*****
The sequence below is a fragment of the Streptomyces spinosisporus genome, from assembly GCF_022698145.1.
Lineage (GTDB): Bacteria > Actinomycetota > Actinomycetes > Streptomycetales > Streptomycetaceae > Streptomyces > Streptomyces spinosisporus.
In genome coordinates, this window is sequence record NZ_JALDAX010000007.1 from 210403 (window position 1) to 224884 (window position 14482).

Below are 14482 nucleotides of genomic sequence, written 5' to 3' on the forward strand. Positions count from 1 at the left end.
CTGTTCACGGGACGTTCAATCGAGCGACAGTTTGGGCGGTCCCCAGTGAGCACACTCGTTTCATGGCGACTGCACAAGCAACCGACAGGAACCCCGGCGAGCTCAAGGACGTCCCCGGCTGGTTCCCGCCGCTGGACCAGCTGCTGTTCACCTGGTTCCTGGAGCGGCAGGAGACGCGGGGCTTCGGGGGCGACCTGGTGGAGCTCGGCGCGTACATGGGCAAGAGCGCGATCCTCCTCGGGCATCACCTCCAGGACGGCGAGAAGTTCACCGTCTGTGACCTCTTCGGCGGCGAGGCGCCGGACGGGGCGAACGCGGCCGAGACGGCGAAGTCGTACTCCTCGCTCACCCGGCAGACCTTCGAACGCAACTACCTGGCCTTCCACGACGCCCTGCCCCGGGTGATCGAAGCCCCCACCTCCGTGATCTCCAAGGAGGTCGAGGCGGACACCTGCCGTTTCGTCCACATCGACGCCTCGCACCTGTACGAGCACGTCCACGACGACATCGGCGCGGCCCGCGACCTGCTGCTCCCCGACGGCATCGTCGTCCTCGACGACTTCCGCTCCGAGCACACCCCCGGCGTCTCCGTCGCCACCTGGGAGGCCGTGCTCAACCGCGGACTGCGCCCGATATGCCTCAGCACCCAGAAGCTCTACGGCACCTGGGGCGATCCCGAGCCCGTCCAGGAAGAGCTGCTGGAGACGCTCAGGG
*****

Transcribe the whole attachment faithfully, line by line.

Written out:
The sequence below is a fragment of the Streptomyces spinosisporus genome, from assembly GCF_022698145.1.
Lineage (GTDB): Bacteria > Actinomycetota > Actinomycetes > Streptomycetales > Streptomycetaceae > Streptomyces > Streptomyces spinosisporus.
In genome coordinates, this window is sequence record NZ_JALDAX010000007.1 from 210403 (window position 1) to 224884 (window position 14482).

Below are 14482 nucleotides of genomic sequence, written 5' to 3' on the forward strand. Positions count from 1 at the left end.
CTGTTCACGGGACGTTCAATCGAGCGACAGTTTGGGCGGTCCCCAGTGAGCACACTCGTTTCATGGCGACTGCACAAGCAACCGACAGGAACCCCGGCGAGCTCAAGGACGTCCCCGGCTGGTTCCCGCCGCTGGACCAGCTGCTGTTCACCTGGTTCCTGGAGCGGCAGGAGACGCGGGGCTTCGGGGGCGACCTGGTGGAGCTCGGCGCGTACATGGGCAAGAGCGCGATCCTCCTCGGGCATCACCTCCAGGACGGCGAGAAGTTCACCGTCTGTGACCTCTTCGGCGGCGAGGCGCCGGACGGGGCGAACGCGGCCGAGACGGCGAAGTCGTACTCCTCGCTCACCCGGCAGACCTTCGAACGCAACTACCTGGCCTTCCACGACGCCCTGCCCCGGGTGATCGAAGCCCCCACCTCCGTGATCTCCAAGGAGGTCGAGGCGGACACCTGCCGTTTCGTCCACATCGACGCCTCGCACCTGTACGAGCACGTCCACGACGACATCGGCGCGGCCCGCGACCTGCTGCTCCCCGACGGCATCGTCGTCCTCGACGACTTCCGCTCCGAGCACACCCCCGGCGTCTCCGTCGCCACCTGGGAGGCCGTGCTCAACCGCGGACTGCGCCCGATATGCCTCAGCACCCAGAAGCTCTACGGCACCTGGGGCGATCCCGAGCCCGTCCAGGAAGAGCTGCTGGAGACGCTCAGGG